Pretty much every week my law firm gets contacted by an American or European company with big plans for China. Almost invariably (and this is a good thing), this company has spent tens of thousands of dollars in researching China for their business and in travelling back and forth to China to scope things out. Their calls to me usually begin with them telling me that they have done their research and they want to form their own China company to conduct business in China.
I then explain the various options foreign companies have for going into China — still essentially confined to going it alone as a Wholly Foreign Owned Entity (WFOE, a/k/a Wholly Owned Foreign Entity or Enterprise or WOFE), Representative Office (Rep Office) or partnering with a Chinese company in the form of a Joint Venture (JV).
Then we start talking about what sort of entity makes sense for this particular company. Nine out of ten times, the company wants to go into China on its own as a WFOE and that is where the problem sometimes starts. The company has heard that China is very capitalistic and “wide open” and did not know that is not really the case, particularly as it relates to foreign companies.
China has what it calls its “Catalog for the Guidance of Foreign Invested Enterprises.” This catalog divides foreign investment into “encouraged,” “restricted” and “prohibited” investments. Foreign companies cannot invest in prohibited industries and foreign investment in restricted industries typically requires the foreign company joint venture with a Chinese company. Industries that are not classified into any of the three categories are generally assumed to be permitted.
So every once in a while, I have to inform the American or European company that it simply cannot go into China at all or that it can only do so if and when it has found a Chinese company with which it can joint venture. The moral of the story is that it makes sense to find out whether your proposed company can work in China at all, and to do so before funding market and operations research or China trips.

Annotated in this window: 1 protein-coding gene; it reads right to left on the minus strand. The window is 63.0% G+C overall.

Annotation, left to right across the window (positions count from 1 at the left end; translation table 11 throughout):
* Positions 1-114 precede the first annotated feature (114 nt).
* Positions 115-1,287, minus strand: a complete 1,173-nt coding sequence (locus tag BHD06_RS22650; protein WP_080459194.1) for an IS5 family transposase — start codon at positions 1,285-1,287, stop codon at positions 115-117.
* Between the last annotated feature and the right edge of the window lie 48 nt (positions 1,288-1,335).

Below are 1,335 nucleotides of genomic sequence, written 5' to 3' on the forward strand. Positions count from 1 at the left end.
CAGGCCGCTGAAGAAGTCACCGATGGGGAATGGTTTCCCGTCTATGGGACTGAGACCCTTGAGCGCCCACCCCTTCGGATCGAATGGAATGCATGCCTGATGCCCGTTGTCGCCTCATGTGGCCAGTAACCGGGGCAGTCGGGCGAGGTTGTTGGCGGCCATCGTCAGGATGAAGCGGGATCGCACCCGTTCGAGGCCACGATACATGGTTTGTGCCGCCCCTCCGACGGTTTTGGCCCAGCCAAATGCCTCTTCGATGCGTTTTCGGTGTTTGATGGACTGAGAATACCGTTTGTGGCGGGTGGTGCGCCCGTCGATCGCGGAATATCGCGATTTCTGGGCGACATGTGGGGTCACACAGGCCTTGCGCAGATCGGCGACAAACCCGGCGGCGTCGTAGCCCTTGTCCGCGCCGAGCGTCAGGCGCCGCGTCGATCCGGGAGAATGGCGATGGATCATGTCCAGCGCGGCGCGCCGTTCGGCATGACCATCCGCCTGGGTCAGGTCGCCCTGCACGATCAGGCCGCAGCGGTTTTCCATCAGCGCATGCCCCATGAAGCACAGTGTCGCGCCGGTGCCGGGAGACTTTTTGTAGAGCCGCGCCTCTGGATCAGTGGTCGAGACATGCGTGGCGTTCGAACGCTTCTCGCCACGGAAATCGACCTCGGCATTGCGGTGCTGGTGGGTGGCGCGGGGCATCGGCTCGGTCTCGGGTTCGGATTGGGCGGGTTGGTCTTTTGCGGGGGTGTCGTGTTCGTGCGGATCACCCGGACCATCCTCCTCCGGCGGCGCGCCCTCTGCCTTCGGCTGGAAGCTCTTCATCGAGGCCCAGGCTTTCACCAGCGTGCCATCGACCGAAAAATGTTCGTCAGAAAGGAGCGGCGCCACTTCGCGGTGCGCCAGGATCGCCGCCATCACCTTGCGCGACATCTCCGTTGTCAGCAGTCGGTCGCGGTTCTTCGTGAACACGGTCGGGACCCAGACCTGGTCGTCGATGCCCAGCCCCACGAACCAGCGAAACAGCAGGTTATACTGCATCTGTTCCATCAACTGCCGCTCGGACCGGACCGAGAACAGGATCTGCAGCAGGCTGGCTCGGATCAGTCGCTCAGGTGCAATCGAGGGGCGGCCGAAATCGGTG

But this research is oftentimes not so simple and that is because a lot depends on how the business is defined when the application is made. The business scope is relevant to the catalog on foreign investment because a business sometimes can fit within one or more categories of the catalog and how you describe your business scope on your WFOE application can make the difference between approval and rejection. You sometimes can massage the description of your business scope to obtain more favorable classification.
BUT — and this is why I am writing this post now — if you under or overreach on the description of your business scope, you might find yourselves in big trouble. We are getting an increasing number of calls from American companies in trouble with the Chinese government for doing things in their business that were not mentioned in the business scope section of their initial WFOE.
In some cases, the companies have admitted to us that they were never “really comfortable” with the business scope mentioned in their applications, but that the company they had used to form their WFOE had “pushed” them into it as it would “make things much easier.” In some cases, the scope of the business changed after the application was submitted and the company had failed to secure approval in advance for the change. And in some cases, the company probably would never have been approved at all had it been upfront and honest in its application. In nearly all instances, the companies had managed to secure local approval but were now in trouble with Beijing, which constantly is auditing these applications. In one instance, the local government went back and changed its mind, probably after conducting an audit of its own.
I cannot go into any more detail on these matters, but I can give this advice: applying for a WFOE in China involves a heck of a lot more than just filling out a form and getting approval. It does matter for what you get approved and you (or whomever you are using for your WFOE application) need to know China’s foreign investment catalog inside and out before applying. You then must tailor your application to meet both the requirements of the foreign investment catalog AND the reality of what you will be doing in China. A failure to comply on both fronts will lead to, at best, a rejection of your application and, at worst, being shut down months or years later.
If you take away nothing from this post, please at least understand that your getting local government approval for your WFOE does not mean you are out of the woods. There is little to no benefit in getting approval for a non-conforming WFOE.